Guided Independent StudyAssessment preparation and completion581:0058:00N/A
Guided Independent StudyAssessment preparation and completion71:007:00Formative assessment preparation
Scheduled Learning And Teaching ActivitiesLecture221:0022:002 x 1hr lectures per week
Guided Independent StudyDirected research and reading401:0040:00N/A
Structured Guided LearningStructured research and reading activities181:0018:00Additional guided reading from module handbook
Scheduled Learning And Teaching ActivitiesSmall group teaching111:0011:001 hr per week
Structured Guided LearningStructured research and reading activities222:0044:002hrs prep task per seminar
Teaching Rationale And Relationship

Lectures provide a broad overview of the history and archaeology of one of four selected case-studies areas. Seminars either examine one aspect of that week’s overview in greater depth, or cover aspects of study skills and coursework preparation. Many seminars involve some group work, and all are designed to tie into, and support, the set written work. Advance preparatory work is required for most seminars

Reading Lists

Assessment Methods

The format of resits will be determined by the Board of Examiners

Other Assessment
Description Semester When Set Percentage Comment
Prob solv exercises2M50Problem solving exercise (New Frisia) 1750 words
Essay2A501750 words
Formative Assessments

Formative Assessment is an assessment which develops your skills in being assessed, allows for you to receive feedback, and prepares you for being assessed. However, it does not count to your final mark.

Description Semester When Set Comment
Prob solv exercises2MPractice problem solving exercise, New Frisia (500 words)
Assessment Rationale And Relationship

Data handling exercise (Formative and Assessment 1; Problem solving exercise) foster independent research and problem solving skills. The essay essays tests depth of understanding of a central theme raised in the module.

Submitted work tests intended knowledge and skills outcomes, develops key skills in research, reading and writing.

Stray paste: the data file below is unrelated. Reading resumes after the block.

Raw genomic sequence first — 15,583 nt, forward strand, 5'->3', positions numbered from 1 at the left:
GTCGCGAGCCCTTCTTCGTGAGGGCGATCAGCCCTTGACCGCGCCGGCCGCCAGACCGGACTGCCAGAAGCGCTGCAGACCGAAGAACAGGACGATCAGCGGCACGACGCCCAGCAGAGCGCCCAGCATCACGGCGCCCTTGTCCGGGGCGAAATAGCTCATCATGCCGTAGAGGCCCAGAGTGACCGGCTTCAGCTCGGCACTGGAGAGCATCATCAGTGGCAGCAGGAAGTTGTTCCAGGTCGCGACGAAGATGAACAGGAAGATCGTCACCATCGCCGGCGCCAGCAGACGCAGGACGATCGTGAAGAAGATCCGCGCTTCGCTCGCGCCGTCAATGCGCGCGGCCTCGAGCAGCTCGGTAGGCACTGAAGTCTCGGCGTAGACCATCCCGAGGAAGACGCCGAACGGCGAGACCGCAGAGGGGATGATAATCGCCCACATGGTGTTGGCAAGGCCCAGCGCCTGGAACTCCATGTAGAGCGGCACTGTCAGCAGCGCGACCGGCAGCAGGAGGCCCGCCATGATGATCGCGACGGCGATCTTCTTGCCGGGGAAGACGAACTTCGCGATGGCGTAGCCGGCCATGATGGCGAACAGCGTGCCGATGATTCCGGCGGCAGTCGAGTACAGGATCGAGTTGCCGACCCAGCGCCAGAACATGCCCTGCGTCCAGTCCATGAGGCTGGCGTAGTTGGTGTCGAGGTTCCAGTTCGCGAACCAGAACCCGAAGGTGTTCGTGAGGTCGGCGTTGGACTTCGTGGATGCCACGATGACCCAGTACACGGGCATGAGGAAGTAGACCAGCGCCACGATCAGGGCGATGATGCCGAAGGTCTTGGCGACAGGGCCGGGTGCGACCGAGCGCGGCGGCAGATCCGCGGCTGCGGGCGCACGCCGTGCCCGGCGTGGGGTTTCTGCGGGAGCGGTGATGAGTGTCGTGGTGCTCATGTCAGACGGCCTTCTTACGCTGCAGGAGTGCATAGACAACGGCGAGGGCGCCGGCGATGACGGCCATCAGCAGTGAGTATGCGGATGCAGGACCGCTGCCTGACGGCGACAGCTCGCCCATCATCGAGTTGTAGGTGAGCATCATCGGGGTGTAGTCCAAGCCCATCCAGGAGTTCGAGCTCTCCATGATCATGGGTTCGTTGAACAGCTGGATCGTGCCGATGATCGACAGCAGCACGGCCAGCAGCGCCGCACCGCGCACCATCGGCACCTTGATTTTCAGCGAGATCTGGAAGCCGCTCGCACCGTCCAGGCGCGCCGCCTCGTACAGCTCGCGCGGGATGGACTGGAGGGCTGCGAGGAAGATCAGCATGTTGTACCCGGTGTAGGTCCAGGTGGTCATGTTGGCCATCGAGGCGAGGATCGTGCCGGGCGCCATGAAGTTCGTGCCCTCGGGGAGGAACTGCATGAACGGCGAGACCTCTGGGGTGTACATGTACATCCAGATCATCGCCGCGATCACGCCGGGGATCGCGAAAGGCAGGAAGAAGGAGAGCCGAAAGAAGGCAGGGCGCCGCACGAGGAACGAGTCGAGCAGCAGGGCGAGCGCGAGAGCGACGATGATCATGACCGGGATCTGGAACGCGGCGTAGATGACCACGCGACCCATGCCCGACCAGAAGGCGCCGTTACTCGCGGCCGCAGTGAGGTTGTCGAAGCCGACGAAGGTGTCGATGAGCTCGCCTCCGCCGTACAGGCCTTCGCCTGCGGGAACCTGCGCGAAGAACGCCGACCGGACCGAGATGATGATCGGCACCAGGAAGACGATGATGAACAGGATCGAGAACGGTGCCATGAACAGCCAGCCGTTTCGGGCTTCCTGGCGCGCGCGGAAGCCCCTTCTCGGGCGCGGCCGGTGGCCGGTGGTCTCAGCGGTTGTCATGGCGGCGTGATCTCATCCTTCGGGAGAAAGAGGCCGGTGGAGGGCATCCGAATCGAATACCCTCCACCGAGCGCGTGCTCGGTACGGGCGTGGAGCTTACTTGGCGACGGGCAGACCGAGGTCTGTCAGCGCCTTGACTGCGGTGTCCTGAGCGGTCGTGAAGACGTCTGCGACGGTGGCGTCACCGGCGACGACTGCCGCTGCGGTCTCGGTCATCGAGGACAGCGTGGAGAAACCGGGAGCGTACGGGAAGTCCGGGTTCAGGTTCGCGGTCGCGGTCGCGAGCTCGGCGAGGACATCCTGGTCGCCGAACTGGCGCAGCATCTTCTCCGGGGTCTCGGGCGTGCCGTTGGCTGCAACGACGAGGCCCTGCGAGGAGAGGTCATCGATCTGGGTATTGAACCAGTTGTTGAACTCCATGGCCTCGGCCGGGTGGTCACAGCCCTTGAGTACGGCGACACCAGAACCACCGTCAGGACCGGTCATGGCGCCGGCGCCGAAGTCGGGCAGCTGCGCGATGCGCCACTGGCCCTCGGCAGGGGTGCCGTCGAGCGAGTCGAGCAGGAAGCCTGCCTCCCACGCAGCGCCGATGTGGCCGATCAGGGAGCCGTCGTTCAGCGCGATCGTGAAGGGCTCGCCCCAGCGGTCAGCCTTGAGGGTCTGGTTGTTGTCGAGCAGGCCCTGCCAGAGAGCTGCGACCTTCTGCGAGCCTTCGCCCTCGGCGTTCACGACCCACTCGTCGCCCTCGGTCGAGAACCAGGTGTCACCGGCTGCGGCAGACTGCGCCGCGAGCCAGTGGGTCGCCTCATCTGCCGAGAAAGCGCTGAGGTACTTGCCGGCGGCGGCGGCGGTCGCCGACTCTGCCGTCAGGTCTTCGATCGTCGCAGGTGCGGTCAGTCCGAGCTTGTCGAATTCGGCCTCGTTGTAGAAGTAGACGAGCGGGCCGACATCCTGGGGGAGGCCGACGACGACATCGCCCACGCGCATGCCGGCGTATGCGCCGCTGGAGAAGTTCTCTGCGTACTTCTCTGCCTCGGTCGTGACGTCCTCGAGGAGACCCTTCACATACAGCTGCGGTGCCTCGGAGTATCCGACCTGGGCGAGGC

Past Exam Papers

General Notes

On the basis of both student feedback and decline in module recriutment (because students avoid exams) we have replaced the 24 hour exam with an essay as the 2nd assessment for this module. The retention of the problem-solving exercise allows us to maintain a mixed assessment format for this module and tests different skills to the essay.

Welcome to Newcastle University Module Catalogue

This is where you will be able to find all key information about modules on your programme of study. It will help you make an informed decision on the options available to you within your programme.

You may have some queries about the modules available to you. Your school office will be able to signpost you to someone who will support you with any queries.


The information contained within the Module Catalogue relates to the 2024 academic year.

In accordance with University Terms and Conditions, the University makes all reasonable efforts to deliver the modules as described.

Modules may be amended on an annual basis to take account of changing staff expertise, developments in the discipline, the requirements of external bodies and partners, and student feedback. Module information for the 2025/26 entry will be published here in early-April 2025. Queries about information in the Module Catalogue should in the first instance be addressed to your School Office.